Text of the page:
I do agree that one needn’t be an expert to speak with moral clarity. Every single one of the 1,400 Israelis and 30,000 Palestinians in Gaza who have been killed on and since October 7th had a name, a family, memories, dreams, and passions, now gone and buried under rubble. The loss and fear from this horrific tragedy have left an indelible mark on both societies. 

It is not only possible but critical to recognize that both peoples deserve to live in freedom and safety, and simultaneously recognize the reality on the ground— that the majority of people in Gaza are homeless, starving, at risk of preventable disease, and trapped inside Rafah. Many communities in Area C of the West Bank are at risk of settler violence and forcible displacement. Thousands in Israel have been protesting for the release of hostages and almost all are still haunted by the collective trauma of October 7. Israelis in the north are faced with the threat of war, and hundreds of thousands of Israelis from the south and north are still displaced. Acknowledging the suffering of Israelis does not negate the suffering of Palestinians nor the power imbalance. 

To understand how we have reached this point, we must consider a wide range of ideas and individuals even and especially when they are distasteful. Considering others’ perspectives does not mean abandoning your values. Not considering others’ perspectives makes a better future all but impossible.  

If the goal of our campus’ BDS resolution is to make material change, either at UCLA or in Israel-Palestine, then by all measures it has been a failure. BDS demonstrated its interest in symbolic virtue signaling over pragmatic material change when it called for the boycott of Standing Together, silencing not only the movement’s Israeli Jews, but also the movement’s already-marginalized Palestinian citizens of Israel. Standing Together is the largest grassroots movement of Palestinians and Jews inside Israel working to mobilize their society to dismantle inequality within and over the Green Line. By smearing their vision of freedom, safety, and self-determination for all as “normalization,” it begs the question—what kind of future does BDS really imagine, and how does it hope to achieve this?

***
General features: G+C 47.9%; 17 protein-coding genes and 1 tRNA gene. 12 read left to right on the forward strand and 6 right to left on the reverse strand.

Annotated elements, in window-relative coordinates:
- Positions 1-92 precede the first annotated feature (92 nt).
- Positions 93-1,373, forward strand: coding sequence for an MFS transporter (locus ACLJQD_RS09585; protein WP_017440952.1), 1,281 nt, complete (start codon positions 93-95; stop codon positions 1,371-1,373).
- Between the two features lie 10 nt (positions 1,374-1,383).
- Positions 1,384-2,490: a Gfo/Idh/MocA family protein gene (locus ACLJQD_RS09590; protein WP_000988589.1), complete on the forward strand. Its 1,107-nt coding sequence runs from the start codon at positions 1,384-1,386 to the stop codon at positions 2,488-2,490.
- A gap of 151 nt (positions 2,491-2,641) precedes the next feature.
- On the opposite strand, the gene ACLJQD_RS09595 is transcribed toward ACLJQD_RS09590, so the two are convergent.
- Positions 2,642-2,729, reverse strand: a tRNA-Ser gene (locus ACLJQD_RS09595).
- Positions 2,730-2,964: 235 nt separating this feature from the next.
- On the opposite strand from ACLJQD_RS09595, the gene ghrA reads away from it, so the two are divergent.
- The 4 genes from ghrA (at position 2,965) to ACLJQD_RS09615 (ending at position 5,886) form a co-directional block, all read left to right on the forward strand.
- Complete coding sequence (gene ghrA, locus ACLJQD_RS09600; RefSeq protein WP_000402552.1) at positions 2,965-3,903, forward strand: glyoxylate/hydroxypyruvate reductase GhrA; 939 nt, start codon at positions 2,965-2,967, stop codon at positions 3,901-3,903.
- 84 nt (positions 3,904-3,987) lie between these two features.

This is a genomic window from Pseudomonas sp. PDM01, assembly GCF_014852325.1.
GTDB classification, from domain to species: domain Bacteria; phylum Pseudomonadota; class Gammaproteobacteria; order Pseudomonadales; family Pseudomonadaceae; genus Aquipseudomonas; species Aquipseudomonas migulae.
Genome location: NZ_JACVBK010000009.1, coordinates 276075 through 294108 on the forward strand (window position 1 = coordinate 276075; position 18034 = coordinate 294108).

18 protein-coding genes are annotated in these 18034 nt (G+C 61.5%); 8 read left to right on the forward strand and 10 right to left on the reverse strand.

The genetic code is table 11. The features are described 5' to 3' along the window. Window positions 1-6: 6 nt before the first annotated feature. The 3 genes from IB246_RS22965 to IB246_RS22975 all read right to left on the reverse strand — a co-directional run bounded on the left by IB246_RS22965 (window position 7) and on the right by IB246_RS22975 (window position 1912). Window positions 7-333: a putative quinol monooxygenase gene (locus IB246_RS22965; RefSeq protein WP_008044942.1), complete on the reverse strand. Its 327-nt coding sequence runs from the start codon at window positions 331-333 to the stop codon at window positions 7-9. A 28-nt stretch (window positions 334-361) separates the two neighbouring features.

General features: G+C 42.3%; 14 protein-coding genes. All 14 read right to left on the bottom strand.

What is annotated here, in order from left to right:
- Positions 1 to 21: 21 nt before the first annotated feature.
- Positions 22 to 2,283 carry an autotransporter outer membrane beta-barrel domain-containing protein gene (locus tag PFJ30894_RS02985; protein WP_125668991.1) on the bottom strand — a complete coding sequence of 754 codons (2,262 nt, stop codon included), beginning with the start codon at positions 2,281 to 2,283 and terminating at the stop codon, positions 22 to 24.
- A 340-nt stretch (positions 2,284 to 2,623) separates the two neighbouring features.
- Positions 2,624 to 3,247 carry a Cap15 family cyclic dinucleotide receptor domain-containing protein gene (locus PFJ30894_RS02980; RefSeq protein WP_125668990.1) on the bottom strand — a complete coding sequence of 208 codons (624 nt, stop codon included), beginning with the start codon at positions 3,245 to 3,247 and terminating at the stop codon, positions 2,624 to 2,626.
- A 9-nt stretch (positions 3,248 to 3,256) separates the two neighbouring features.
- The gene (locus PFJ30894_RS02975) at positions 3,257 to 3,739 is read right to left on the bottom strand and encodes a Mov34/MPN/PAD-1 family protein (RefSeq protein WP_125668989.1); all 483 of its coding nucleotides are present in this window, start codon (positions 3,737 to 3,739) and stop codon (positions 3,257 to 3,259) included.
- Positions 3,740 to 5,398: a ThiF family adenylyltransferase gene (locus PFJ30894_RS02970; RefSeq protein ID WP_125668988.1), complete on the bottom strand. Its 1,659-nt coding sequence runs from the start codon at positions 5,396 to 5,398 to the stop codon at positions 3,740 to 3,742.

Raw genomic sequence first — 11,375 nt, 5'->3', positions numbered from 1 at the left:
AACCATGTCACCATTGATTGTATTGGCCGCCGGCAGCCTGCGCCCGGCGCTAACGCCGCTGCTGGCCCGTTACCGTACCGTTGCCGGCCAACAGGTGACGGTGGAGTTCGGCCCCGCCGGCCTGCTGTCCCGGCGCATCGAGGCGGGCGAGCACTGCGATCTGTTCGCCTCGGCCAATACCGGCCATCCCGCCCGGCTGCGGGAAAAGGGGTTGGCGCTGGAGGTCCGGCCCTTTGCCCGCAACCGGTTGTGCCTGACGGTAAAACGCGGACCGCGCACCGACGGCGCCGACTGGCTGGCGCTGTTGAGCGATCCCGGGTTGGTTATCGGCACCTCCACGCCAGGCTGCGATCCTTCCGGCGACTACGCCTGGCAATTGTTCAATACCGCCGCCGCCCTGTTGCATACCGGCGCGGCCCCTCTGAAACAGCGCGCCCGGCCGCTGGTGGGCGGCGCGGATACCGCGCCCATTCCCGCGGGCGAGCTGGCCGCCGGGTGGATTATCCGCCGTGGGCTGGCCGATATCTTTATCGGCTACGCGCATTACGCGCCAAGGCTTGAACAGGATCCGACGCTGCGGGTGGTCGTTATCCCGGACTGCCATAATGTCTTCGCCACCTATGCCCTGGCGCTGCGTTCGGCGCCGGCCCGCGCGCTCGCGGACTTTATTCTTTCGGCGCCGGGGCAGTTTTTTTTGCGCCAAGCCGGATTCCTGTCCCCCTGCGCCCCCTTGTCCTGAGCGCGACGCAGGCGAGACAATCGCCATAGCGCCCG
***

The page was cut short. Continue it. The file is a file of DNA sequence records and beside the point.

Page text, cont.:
This resolution claims to answer this by returning “political agency” to students and distributing a list of unspecified vendors and corporations to boycott. However, by prescriptively relying on inflammatory terminology— rather than giving students educational tools so that they can understand why these terms may or may not apply—it actually strips away the agency of students to make sound political choices on their own and dissuades them from dialogue . This resolution, like many resolutions similar to it across the country, relies on its simultaneous vagueness and binary categorization without creating any meaningful difference on our campus or in Israel-Palestine. 

As students at American universities, we are incredibly privileged to have the opportunity to speak about these issues far removed from the threat of bombs and rockets. It would be a grave mistake for any of us to abuse this privilege and resort to anger and divisiveness rather than compassion, education, and solutions. 

About the Author
Rachel Burnett is a senior at UCLA majoring in Middle Eastern studies and psychology. She is currently the VP of Communications at J Street U and The Roslyn and Abner Goldstine Undergraduate Fellow at UCLA’s Y&S Nazarian Center for Israel Studies. She was born and raised in Philadelphia.